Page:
Membership in the Indianapolis Public Schools teachers union fell to 45.7% of eligible educators this school year, down 4 percentage points from last year. Those numbers point to the weakened state of an association that has withstood serious challenges over the past year.
The newly released data, which comes from annual state-mandated disclosures, is the first indication of how members have responded to the Indianapolis Education Association’s tumultuous year. Over the past 11 months, the former president of the group pleaded guilty to embezzling money from the union, and a frustrated group of former union loyalists led a campaign to replace the IEA.
The weakened state of the union reduces the influence of educators at a pivotal moment for the state’s largest district. With a new superintendent in place, Indianapolis Public Schools leaders will face decisions on whether to close schools, boost teacher pay, and expand partnerships with charter schools.
Of the roughly 1,900 educators covered under the union-negotiated contract, about 880 are union members — meaning they pay dues and can participate in decisions, such as choosing union leaders and approving new contracts. That’s down about 60 members from last year, when nearly 940 educators were in the union, according to data from the Indiana Education Employment Relations Board.
IEA President Ronald Swann did not respond to a request for comment.
Union membership in Indianapolis Public Schools lags significantly behind other school systems in Indiana, though that could change with new leadership and the recent union victory that boosted teacher pay.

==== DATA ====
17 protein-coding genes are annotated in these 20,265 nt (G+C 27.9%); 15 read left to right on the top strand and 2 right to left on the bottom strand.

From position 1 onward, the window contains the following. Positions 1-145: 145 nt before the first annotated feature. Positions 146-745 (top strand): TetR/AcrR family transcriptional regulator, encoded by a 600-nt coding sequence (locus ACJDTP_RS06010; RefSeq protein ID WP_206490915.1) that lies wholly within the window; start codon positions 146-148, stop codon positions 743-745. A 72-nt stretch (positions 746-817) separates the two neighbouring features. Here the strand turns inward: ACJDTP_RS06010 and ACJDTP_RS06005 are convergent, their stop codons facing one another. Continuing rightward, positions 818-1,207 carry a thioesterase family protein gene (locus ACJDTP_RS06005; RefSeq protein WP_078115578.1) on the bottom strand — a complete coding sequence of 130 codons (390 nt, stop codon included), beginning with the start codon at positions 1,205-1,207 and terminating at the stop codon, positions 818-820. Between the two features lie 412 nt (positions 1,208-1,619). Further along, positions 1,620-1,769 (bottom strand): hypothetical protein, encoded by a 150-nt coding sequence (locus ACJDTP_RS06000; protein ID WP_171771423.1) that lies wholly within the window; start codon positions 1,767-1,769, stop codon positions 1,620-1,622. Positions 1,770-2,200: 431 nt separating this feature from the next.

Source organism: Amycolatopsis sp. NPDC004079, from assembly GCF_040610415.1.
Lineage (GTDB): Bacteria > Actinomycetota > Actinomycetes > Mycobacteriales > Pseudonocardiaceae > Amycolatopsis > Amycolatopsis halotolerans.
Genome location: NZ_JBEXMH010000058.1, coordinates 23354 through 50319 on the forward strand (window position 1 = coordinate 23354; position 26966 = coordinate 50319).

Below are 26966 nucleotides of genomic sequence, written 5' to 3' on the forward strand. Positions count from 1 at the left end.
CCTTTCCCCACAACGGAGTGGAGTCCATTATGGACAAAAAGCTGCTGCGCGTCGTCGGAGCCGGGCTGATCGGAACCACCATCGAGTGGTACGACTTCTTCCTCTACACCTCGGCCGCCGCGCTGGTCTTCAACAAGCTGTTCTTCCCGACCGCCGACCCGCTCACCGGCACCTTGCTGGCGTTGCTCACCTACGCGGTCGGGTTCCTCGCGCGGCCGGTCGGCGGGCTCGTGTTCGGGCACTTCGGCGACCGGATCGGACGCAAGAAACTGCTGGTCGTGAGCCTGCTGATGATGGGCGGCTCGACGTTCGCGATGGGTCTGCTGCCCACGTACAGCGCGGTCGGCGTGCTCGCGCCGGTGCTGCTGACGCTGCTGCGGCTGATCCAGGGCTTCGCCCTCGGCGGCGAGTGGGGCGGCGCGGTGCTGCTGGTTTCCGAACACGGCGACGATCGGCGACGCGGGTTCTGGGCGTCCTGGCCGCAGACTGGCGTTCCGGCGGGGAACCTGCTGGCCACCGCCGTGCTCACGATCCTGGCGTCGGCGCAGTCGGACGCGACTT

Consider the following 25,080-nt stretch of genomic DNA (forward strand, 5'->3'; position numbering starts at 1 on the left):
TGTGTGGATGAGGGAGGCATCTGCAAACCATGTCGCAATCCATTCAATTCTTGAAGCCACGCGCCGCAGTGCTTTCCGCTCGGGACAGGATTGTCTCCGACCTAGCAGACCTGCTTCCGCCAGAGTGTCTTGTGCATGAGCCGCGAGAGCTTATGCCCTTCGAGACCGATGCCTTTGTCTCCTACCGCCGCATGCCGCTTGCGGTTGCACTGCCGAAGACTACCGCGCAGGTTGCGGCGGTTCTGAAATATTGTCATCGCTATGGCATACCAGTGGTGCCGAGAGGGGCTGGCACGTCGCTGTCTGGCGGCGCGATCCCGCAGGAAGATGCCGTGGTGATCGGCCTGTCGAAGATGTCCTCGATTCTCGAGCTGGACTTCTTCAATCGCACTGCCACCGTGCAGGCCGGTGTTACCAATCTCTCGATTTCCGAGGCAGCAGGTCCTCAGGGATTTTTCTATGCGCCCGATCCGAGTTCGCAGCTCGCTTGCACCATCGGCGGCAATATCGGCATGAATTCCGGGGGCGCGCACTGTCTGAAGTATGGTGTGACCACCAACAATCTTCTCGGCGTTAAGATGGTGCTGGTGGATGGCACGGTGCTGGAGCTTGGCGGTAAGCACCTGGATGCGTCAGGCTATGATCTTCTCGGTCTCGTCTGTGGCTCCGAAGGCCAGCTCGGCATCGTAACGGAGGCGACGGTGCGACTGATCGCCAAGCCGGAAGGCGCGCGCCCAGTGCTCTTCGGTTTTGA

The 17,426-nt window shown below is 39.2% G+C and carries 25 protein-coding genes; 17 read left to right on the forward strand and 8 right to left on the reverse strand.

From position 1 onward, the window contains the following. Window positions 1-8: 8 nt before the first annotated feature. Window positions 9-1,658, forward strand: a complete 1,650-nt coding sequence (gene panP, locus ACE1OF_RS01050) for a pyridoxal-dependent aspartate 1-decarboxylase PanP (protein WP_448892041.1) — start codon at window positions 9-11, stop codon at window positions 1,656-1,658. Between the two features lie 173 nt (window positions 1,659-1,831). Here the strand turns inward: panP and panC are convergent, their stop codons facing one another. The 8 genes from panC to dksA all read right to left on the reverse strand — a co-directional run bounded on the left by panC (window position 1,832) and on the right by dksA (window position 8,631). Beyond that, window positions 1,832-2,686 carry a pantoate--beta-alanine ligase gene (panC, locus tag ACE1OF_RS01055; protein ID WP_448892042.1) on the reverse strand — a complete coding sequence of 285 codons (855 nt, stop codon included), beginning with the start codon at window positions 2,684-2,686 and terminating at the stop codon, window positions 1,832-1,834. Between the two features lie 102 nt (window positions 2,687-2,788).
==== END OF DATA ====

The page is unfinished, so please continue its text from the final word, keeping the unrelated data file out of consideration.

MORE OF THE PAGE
Across public school districts in the state, over 60% of teachers are union members. In Marion County, the district with the highest union membership is Decatur, where 75.4% of educators are in the union. Lawrence, where 31.8% of teachers are members, has the lowest union participation in the county.
If membership in the IEA continues to shrink, it could mean that the union has less money to support its work. Fewer members and dollars could result in “less of a voice for teachers, and as a result, you worry that the state legislature and the school boards won’t pay enough attention to teachers’ needs,” Kenneth Dau-Schmidt, a professor of labor and employment law at Indiana University Maurer School of Law, told Chalkbeat last year.
In Indianapolis Public Schools, the dip in participation is the latest loss for a group that has seen the number of teachers covered by its contract slowly shrink as the district hands schools over to outside managers. Teachers at those externally managed schools are not represented by the district union. The district did not convert any additional schools to innovation status last year, and the number of teachers represented by the union rose slightly.